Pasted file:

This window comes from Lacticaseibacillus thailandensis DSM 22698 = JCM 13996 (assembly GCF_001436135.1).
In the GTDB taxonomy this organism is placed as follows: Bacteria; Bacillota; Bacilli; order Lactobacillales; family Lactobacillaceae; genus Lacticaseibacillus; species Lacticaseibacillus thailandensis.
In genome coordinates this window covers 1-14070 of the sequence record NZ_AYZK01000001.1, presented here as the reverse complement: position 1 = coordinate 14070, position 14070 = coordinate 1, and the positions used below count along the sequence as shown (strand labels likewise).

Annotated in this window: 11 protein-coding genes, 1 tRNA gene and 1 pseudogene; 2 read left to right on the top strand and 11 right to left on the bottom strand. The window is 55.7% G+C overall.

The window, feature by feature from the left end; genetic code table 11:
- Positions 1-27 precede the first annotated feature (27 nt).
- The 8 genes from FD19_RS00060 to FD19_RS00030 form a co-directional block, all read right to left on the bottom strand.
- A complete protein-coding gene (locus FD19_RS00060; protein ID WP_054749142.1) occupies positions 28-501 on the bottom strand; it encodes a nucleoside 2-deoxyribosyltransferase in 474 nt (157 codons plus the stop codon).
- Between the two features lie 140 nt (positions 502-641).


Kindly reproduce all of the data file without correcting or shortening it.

This window comes from Lacticaseibacillus thailandensis DSM 22698 = JCM 13996 (assembly GCF_001436135.1).
In the GTDB taxonomy this organism is placed as follows: Bacteria; Bacillota; Bacilli; order Lactobacillales; family Lactobacillaceae; genus Lacticaseibacillus; species Lacticaseibacillus thailandensis.
In genome coordinates this window covers 1-14070 of the sequence record NZ_AYZK01000001.1, presented here as the reverse complement: position 1 = coordinate 14070, position 14070 = coordinate 1, and the positions used below count along the sequence as shown (strand labels likewise).

Annotated in this window: 11 protein-coding genes, 1 tRNA gene and 1 pseudogene; 2 read left to right on the top strand and 11 right to left on the bottom strand. The window is 55.7% G+C overall.

The window, feature by feature from the left end; genetic code table 11:
- Positions 1-27 precede the first annotated feature (27 nt).
- The 8 genes from FD19_RS00060 to FD19_RS00030 form a co-directional block, all read right to left on the bottom strand.
- A complete protein-coding gene (locus FD19_RS00060; protein ID WP_054749142.1) occupies positions 28-501 on the bottom strand; it encodes a nucleoside 2-deoxyribosyltransferase in 474 nt (157 codons plus the stop codon).
- Between the two features lie 140 nt (positions 502-641).